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In 2008 Satoshi Nakamoto unleashed Bitcoin[1] and it changed the world. A revolutionary digital monetary system explicitly intended to be liberated from any overarching authority; a secure decentralized network where no one needed to trust a third party; the natural evolution of an antiquated monetary system so evidently fallible and easily abused.

The Problem

Since then, many ingenious and powerful advancements have been made, but in our haste to build features, one single property, for some the most important property, is being side-lined in favour of scale and security: Decentralization. Bitcoins’ original raison d’etre was for there to be no overarching authority ‘controlling’ the network, no single points of failure and no avenues for censorship built on top of a network resilient to distributed attacks; both digital and physical. Every single cryptocurrency operating today has sacrificed some or all decentralization in their race for increased scale and supposed security. Centralization causes huge efficiency gains after all. But if 1 group of users is paid to perform any ‘task’ on the network for the rest of the users (finding blocks, resolving disputes, etc.) this inevitably leads to centralization, as is shown by all of the major crypto networks. In essence decentralization matters because centralized networks are so easy to attack.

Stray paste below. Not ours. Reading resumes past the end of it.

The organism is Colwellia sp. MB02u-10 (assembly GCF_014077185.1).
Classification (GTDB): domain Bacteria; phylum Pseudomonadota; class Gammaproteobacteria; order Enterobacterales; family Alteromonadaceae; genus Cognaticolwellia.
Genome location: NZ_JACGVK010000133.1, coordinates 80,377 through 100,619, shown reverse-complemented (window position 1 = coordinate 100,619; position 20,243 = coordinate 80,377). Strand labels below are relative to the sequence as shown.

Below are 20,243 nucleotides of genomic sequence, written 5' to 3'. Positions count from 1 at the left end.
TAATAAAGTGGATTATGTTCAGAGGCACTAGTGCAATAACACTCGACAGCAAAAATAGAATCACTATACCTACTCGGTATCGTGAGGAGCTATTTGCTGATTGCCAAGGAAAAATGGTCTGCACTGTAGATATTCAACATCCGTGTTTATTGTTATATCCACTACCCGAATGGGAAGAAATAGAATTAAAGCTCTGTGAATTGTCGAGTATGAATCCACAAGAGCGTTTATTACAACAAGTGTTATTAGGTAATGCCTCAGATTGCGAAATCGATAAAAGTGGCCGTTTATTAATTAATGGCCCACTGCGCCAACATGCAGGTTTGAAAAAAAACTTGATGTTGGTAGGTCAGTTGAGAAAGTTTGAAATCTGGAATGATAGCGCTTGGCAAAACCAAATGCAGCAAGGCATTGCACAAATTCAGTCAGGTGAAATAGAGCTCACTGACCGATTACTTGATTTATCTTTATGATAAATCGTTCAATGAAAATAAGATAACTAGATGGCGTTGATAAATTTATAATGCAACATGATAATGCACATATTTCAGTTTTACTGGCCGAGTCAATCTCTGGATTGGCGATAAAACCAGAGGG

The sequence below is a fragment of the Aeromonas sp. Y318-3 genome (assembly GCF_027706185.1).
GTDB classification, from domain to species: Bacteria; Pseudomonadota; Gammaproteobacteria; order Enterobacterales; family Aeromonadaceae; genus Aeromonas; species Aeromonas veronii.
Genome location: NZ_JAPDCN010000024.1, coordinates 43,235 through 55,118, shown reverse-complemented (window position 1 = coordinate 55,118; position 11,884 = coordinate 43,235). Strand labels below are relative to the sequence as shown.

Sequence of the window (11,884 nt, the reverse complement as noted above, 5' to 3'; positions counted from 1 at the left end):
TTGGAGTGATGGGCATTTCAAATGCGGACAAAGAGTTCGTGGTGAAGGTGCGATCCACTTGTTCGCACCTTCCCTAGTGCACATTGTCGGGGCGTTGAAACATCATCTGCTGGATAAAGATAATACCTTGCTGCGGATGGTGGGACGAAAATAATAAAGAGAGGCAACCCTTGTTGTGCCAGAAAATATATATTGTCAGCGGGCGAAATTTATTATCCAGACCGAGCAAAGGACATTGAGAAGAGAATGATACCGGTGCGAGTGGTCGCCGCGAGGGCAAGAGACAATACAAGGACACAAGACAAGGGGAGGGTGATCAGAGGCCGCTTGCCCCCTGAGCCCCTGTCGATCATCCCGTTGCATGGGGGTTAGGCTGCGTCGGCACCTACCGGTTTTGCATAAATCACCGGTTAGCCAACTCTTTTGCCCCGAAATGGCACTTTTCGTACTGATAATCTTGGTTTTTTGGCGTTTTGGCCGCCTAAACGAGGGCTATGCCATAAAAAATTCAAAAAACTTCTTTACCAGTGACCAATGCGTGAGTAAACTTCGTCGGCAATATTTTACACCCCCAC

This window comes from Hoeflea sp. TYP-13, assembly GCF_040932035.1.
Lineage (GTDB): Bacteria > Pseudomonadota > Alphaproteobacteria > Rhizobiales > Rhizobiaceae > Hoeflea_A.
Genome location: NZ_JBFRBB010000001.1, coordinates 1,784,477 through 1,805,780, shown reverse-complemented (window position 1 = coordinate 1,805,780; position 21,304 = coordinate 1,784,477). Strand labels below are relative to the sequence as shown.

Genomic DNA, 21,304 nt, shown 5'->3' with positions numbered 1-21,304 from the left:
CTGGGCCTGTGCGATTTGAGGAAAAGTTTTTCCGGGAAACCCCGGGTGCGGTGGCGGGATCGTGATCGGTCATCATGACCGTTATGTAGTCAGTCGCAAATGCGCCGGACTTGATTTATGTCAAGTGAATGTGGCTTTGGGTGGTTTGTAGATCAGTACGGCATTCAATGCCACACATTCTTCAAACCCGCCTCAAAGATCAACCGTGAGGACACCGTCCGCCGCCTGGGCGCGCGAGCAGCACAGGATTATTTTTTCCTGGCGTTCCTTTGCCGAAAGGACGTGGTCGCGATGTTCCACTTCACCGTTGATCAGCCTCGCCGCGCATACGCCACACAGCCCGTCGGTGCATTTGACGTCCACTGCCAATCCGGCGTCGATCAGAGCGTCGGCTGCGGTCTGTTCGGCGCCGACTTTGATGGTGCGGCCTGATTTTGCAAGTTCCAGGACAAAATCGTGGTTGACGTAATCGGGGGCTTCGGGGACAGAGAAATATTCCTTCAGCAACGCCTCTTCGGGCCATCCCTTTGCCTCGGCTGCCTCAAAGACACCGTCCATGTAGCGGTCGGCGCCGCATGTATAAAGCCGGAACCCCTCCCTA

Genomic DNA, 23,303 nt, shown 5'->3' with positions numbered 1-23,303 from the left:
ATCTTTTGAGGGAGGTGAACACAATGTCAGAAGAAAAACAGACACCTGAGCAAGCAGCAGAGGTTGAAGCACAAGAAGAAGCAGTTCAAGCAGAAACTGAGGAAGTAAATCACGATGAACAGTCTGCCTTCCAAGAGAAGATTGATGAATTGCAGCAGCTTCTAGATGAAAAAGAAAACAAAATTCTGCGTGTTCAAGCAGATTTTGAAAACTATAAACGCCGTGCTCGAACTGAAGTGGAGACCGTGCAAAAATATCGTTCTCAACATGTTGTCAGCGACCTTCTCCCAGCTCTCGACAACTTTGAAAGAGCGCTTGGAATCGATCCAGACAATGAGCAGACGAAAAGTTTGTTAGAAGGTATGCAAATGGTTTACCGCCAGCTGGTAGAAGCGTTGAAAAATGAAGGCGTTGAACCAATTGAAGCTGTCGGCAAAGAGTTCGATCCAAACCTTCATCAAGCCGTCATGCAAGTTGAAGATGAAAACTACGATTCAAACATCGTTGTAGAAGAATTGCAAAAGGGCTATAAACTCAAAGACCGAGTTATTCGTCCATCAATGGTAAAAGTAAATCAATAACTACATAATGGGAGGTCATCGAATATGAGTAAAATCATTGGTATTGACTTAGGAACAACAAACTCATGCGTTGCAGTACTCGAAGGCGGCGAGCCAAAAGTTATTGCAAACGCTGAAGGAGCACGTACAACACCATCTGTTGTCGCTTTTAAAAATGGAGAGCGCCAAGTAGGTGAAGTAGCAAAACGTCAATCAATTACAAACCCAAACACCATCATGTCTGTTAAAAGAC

Current miner-centric networks rely on a relatively small number of users running full validatory nodes that process every transaction, ensuring that no one cheats the system and no one accepts an invalid transaction. But they are not involved in the construction of the blockchain itself, just its validation. A much smaller group of users, normally referred to as miners, run a full validatory and mining node, otherwise known as a Complete node. Since only this small group of Complete nodes is involved in the construction of the chain, only this small group decides which valid transactions actually make it into a block or not, and only this small group is involved in ensuring the liveliness[15] of the network and the prevention of censorship attacks.

How many compromised or coerced human beings would it take to seriously disrupt a cryptocurrency, or worse - render it entirely useless? To force mining operators to produce blank blocks or censor transactions, perform constant 51% attacks or stop DPoS delegates from confirming or resolving anything? The answer for almost all coins is surely less than 100, and for most far less than 21...

The Solution

A network where every single user is an equal and Complete member. Where disrupting the network would require attacking, bribing or coercing 100’s of millions, maybe billions of users. Orders of magnitude more than current crypto solutions. Total decentralization.

Can a secure, scalable, truly decentralized cryptocurrency be made with no overarching authority? Can every user be an equal on a cryptocurrency network? Can mining centralization be abolished? Can the need to outsource any critical aspects of the network to some third party become redundant?


  • The protocol needs to be so resource-efficient that every user is able to run a Complete node at all times, as if it is of no consequence.

  • It must remove the paid miners. The miner-centric fee-paying model always leads to centralization.

  • It must be complete. Immutability of the protocol is a desired quality.

  • Since it must be complete, the Protocol must

    • scale from inception

    • be Quantum Secure

      for a future where it might matter.

  • It must be small. It must be powerful. It must remain decentralized. It must be finished.

Enter Minima.